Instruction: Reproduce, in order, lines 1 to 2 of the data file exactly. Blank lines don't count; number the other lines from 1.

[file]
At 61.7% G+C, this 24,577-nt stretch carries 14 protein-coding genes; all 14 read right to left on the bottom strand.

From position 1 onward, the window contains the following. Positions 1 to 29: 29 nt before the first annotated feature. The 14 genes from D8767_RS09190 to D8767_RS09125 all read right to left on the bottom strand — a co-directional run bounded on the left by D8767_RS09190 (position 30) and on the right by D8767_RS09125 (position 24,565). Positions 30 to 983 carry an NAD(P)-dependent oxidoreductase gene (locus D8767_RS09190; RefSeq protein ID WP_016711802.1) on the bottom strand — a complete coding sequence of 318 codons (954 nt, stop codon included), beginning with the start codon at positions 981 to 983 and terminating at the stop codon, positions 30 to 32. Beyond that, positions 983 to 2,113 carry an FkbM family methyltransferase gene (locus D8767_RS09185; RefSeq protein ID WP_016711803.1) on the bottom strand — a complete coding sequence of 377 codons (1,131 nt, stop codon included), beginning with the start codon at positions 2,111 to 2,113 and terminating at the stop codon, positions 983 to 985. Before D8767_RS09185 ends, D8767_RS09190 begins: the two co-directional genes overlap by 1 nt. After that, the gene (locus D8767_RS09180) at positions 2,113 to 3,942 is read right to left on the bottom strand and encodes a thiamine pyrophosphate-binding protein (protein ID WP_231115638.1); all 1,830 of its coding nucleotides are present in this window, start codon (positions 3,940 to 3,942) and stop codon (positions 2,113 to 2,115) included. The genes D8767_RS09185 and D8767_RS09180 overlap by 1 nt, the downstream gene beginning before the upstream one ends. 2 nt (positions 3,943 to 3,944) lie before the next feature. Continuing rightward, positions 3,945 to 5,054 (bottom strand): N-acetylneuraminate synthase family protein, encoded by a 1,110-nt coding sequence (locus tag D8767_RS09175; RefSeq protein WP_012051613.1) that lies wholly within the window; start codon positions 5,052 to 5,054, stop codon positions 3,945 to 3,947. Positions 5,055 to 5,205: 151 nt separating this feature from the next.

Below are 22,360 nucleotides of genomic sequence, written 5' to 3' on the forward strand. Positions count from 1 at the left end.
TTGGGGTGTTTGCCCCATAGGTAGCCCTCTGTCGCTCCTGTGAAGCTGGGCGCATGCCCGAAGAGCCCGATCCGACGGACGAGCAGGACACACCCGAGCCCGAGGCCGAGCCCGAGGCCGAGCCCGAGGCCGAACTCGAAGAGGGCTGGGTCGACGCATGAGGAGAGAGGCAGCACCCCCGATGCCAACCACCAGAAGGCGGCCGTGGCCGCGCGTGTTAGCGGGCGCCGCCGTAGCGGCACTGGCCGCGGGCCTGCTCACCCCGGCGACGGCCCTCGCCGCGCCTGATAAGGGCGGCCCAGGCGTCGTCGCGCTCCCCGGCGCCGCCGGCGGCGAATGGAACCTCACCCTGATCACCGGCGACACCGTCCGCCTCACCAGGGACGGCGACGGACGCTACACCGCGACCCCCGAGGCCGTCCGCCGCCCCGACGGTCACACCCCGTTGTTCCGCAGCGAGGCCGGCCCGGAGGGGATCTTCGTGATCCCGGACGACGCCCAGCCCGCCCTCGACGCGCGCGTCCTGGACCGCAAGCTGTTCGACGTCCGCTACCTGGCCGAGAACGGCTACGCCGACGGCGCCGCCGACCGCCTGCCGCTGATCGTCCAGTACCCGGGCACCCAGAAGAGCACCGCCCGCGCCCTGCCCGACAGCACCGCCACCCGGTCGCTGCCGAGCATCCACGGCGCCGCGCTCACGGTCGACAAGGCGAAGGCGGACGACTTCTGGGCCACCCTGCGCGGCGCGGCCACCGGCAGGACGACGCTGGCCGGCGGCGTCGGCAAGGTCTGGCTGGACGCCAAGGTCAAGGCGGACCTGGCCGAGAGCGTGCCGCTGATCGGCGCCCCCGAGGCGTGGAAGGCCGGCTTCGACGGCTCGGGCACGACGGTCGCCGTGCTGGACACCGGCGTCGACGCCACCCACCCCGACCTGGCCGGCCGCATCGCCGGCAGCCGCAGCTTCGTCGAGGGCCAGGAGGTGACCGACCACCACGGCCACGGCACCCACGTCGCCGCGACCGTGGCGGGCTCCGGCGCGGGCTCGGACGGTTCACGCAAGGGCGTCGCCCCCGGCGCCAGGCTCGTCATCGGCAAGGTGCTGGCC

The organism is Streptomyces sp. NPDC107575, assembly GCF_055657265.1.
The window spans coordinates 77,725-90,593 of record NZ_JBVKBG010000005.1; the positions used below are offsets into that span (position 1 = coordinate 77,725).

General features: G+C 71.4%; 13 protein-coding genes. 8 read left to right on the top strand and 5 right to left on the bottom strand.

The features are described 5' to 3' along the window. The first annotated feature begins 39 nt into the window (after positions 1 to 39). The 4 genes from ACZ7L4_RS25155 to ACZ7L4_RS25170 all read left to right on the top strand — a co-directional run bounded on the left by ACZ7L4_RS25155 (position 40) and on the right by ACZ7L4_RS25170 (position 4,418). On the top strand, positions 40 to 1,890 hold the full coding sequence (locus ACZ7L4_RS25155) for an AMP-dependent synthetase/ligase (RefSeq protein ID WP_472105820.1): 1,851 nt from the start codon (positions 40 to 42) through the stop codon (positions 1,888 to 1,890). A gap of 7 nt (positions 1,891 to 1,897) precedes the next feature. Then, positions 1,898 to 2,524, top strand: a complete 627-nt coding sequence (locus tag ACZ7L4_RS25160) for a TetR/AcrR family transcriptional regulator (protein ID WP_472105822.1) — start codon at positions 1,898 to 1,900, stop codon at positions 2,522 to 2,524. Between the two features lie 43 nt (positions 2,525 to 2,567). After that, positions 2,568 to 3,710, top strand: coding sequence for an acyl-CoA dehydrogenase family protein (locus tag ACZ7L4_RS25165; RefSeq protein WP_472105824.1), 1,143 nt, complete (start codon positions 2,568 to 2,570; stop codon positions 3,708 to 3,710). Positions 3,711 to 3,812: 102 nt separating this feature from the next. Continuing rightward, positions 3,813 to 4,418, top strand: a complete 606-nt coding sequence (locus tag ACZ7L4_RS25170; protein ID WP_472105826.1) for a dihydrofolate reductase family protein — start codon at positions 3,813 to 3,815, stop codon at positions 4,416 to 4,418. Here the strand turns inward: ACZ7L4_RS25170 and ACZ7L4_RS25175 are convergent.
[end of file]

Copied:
At 61.7% G+C, this 24,577-nt stretch carries 14 protein-coding genes; all 14 read right to left on the bottom strand.

From position 1 onward, the window contains the following. Positions 1 to 29: 29 nt before the first annotated feature. The 14 genes from D8767_RS09190 to D8767_RS09125 all read right to left on the bottom strand — a co-directional run bounded on the left by D8767_RS09190 (position 30) and on the right by D8767_RS09125 (position 24,565). Positions 30 to 983 carry an NAD(P)-dependent oxidoreductase gene (locus D8767_RS09190; RefSeq protein ID WP_016711802.1) on the bottom strand — a complete coding sequence of 318 codons (954 nt, stop codon included), beginning with the start codon at positions 981 to 983 and terminating at the stop codon, positions 30 to 32. Beyond that, positions 983 to 2,113 carry an FkbM family methyltransferase gene (locus D8767_RS09185; RefSeq protein ID WP_016711803.1) on the bottom strand — a complete coding sequence of 377 codons (1,131 nt, stop codon included), beginning with the start codon at positions 2,111 to 2,113 and terminating at the stop codon, positions 983 to 985. Before D8767_RS09185 ends, D8767_RS09190 begins: the two co-directional genes overlap by 1 nt. After that, the gene (locus D8767_RS09180) at positions 2,113 to 3,942 is read right to left on the bottom strand and encodes a thiamine pyrophosphate-binding protein (protein ID WP_231115638.1); all 1,830 of its coding nucleotides are present in this window, start codon (positions 3,940 to 3,942) and stop codon (positions 2,113 to 2,115) included. The genes D8767_RS09185 and D8767_RS09180 overlap by 1 nt, the downstream gene beginning before the upstream one ends. 2 nt (positions 3,943 to 3,944) lie before the next feature. Continuing rightward, positions 3,945 to 5,054 (bottom strand): N-acetylneuraminate synthase family protein, encoded by a 1,110-nt coding sequence (locus tag D8767_RS09175; RefSeq protein WP_012051613.1) that lies wholly within the window; start codon positions 5,052 to 5,054, stop codon positions 3,945 to 3,947. Positions 5,055 to 5,205: 151 nt separating this feature from the next.